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This important book provides a unique merging of disability studies, critical multiculturalism, and social justice advocacy to develop both the knowledge base and the essential insights for understanding and implementing fully inclusive education. Although inclusion is often viewed in schools as primarily serving students with disabilities, this volume expands the definition to include students with a broad range of traditionally marginalized differences (including but not limited to disabilities, cultural/linguistic/racial background, gender, sexual orientation, religion, and class). Chapters provide 12 key principles important to developing and applying a critical perspective toward educating diverse students and promoting equity and inclusion. Book Features: Personal stories that make concepts accessible to new and pre-service teachers. Application exercises ideal for courses and professional development workshops. Highlight boxes that raise additional questions for discussion and debate. Interactive, multimodal instructional activities to use with many kinds of learners. Additional activities and resources available online at www.tcpress.com. Contributors: Subini Annamma, Laura Atkinson, David J. Connor, Elizabeth Z. Dejewski, David Feingold, Ana Maria García, Kathryn Henn-Reinke, Jodell Heroux, Kathleen Kotel, Elizabeth B. Kozleski, Valerie Owen, Susan Peters, Julie Ramirez, Maryl A. Randel, Janet Sauer, Stacey N. Skoning, Graciela Slesaransky-Poe, Robin M. Smith, Jeannie Zeitli “A powerful call to challenge rigid school practices that attempt to sort and level students. This extremely clear guide helps us move from critique to action, interweaving difficult matters of income disparity, language and religious marginalization, racism, and gender expression and identity. The authors inspire us to engage in the hard work of justice- and equity-oriented pedagogy and to do so collectively, with humor and with passion.” —Celia Oyler, professor of education, Teachers College, Columbia University “Condition Critical offers a critical framework for valuing and responding to student differences grounded in an expansive view of social justice, equity, access, and excellence. Accessible and engaging, each chapter skillfully weaves together first-person narratives, opportunities for self-reflection, and practical examples of key classroom practices. The result is a thoughtful and inspiring book that does more than critique the status quo, it points the way to transforming classrooms and schools for all.” —Beth Ferri, associate professor, School of Education, Syracuse University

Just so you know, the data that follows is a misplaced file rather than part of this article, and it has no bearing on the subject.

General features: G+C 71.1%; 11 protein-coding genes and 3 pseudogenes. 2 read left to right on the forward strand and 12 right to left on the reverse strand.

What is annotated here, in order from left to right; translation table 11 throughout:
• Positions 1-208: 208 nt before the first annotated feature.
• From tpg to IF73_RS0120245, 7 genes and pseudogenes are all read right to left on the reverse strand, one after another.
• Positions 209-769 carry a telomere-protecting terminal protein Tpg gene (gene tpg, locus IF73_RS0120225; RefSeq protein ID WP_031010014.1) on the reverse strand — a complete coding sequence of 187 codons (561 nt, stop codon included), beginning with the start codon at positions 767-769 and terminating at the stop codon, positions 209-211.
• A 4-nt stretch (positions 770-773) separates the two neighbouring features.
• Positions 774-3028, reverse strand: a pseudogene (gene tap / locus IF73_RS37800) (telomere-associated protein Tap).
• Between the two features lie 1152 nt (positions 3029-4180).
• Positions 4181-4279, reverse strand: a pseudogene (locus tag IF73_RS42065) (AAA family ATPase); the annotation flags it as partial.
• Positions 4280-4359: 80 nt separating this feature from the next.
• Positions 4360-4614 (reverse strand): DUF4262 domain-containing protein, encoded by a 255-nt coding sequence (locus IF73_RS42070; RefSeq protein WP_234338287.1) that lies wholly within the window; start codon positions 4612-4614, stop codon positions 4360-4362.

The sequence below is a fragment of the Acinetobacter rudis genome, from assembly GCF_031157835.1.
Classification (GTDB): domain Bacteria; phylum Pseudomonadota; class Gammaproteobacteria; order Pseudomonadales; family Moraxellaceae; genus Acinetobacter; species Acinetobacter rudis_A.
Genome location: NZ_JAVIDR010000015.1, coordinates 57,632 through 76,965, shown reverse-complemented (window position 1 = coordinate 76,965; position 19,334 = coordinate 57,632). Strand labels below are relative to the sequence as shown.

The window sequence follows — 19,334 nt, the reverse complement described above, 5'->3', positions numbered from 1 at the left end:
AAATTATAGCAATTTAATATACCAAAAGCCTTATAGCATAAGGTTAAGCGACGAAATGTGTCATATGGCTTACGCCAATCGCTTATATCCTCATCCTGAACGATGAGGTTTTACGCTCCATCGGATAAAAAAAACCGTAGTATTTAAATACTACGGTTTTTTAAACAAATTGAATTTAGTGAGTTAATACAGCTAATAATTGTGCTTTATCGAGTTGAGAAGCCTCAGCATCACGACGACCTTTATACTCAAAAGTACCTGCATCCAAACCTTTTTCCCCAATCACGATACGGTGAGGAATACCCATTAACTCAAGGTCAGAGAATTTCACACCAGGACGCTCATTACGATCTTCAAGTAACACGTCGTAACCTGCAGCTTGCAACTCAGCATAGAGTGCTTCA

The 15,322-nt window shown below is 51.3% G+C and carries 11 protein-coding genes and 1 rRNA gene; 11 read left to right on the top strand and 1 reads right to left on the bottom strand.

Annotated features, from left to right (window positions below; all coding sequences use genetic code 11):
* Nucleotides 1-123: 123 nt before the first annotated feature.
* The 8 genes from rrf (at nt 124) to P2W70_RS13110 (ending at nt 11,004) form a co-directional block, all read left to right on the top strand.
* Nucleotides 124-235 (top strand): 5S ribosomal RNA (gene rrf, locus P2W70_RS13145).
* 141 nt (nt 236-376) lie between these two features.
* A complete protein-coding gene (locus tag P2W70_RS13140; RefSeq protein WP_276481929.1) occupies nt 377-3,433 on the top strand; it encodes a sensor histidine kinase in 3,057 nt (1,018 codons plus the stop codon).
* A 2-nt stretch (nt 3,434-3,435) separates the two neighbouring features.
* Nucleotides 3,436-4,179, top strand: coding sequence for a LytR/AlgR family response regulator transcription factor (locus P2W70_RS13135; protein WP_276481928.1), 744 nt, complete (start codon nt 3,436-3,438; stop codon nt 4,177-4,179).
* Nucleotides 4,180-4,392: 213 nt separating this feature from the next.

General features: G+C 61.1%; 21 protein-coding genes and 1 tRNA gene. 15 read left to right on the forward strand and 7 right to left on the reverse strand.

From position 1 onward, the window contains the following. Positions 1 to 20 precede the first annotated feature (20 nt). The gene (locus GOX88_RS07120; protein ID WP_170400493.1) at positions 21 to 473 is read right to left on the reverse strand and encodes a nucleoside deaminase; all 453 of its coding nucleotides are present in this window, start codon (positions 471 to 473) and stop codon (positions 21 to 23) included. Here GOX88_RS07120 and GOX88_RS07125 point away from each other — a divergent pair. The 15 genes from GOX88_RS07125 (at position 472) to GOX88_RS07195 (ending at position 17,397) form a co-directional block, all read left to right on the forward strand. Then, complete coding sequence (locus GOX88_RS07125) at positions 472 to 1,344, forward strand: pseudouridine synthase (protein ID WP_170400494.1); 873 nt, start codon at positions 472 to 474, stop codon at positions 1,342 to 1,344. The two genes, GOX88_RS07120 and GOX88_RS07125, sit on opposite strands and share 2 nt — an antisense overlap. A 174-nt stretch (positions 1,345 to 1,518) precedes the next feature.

The Teacher Wars